Later, when the subject is revisited, it will be done in a more complex way, introducing more detail and increasing the difficulty.

    Thus, as the complexity of the program increases, learning becomes more fluid, without running the risk of burning the student by not understanding what is explained in class.

    3. The new is linked to the old

    New information and skills are introduced, which are linked to the knowledge given in the previous phases of the spiral.

    What was learned at the start of the course, that is, in the first loops of the spiral, it is directly linked to what will be learned later.

    If the first knowledge is correctly introduced, the student will not feel over-saturated when it is explained in a more complex way in the future.

      4. Increases student skills

      Each time knowledge is revisited, the competence of the student increases, To achieve the goal agreed in the program.

      Benefits of spiral resumes

      As we have seen, spiral curriculum design involves a number of well-differentiated characteristics with respect to how teaching has been approached from a traditional perspective and its linear form when organizing knowledge. These differences in the spiral method, in turn, offer advantages, which are:

      1. Reinforce what has been learned

      Many teachers often complain that although they have given a topic that is supposed to have been seen before in other lessons, students often say something like “I know I gave it but I don’t remember. not what it was ”.

      In the spiral program, as we have already mentioned, a controlled repetition of the given knowledge is given.

      Although the strategy is not to repeat over and over again what is given in class, it is true that in addition the repetition is less likely to forget the content given.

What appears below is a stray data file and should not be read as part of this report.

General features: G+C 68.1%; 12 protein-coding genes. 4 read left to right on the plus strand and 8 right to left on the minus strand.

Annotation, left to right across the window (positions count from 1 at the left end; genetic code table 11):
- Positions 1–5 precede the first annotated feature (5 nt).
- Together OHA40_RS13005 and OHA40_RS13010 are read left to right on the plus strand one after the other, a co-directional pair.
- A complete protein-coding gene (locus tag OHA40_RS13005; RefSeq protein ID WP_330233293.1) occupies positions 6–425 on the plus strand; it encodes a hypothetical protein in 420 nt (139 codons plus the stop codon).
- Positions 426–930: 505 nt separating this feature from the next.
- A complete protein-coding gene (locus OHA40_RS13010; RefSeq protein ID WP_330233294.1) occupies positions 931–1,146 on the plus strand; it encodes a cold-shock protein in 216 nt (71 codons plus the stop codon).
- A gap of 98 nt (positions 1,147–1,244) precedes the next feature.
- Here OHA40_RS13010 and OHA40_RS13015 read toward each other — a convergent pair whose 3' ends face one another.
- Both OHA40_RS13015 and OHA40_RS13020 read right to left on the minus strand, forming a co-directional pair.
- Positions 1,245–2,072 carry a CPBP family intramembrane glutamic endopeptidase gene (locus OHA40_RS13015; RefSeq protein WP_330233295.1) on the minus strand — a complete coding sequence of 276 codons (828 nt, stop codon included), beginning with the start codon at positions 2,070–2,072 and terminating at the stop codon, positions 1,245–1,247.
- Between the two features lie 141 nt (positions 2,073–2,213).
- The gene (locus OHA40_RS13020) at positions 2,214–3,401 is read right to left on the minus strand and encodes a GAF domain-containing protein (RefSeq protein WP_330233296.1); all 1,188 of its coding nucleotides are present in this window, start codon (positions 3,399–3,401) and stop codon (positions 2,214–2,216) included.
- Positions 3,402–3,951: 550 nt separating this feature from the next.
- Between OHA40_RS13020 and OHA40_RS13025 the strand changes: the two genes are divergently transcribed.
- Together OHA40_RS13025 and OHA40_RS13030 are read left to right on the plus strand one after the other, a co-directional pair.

2. From simple to complex

      The topics to be covered during the remainder of the course are presented in a simple enough way to prevent students from becoming over-saturated or exhausted at the start.

      One of the factors influencing school failure is the feeling that what is given in class is beyond the reach of the person, Feeling a combination of negative emotions such as anxiety and irritability, which contributes to not being interested in the studies or the subject in question.

      Starting from what is basic and easily affordable, the difficulty level increases, which means two major advantages.

      The first is that the student feels he is in control of the situation and that it is not so difficult for him to learn the new knowledge because he already masters the previous one.

      The second is that note that he gradually learns more and moreBeing an aspect that contributes to the development of positive emotions and also encourages motivation and interest in learning more.

      3. Integration

      Traditionally, teaching has been done in such a way that subject content is displayed completely independently of each other. Even within the same topic, the content seen in one year was radically different or not at all related to that of subsequent years.

      For example, It is common for the subjects of chemistry and biology to be explained completely separately in the institute., Without using topics such as organic chemistry and digestive system fluids as an interesting link, to give an example.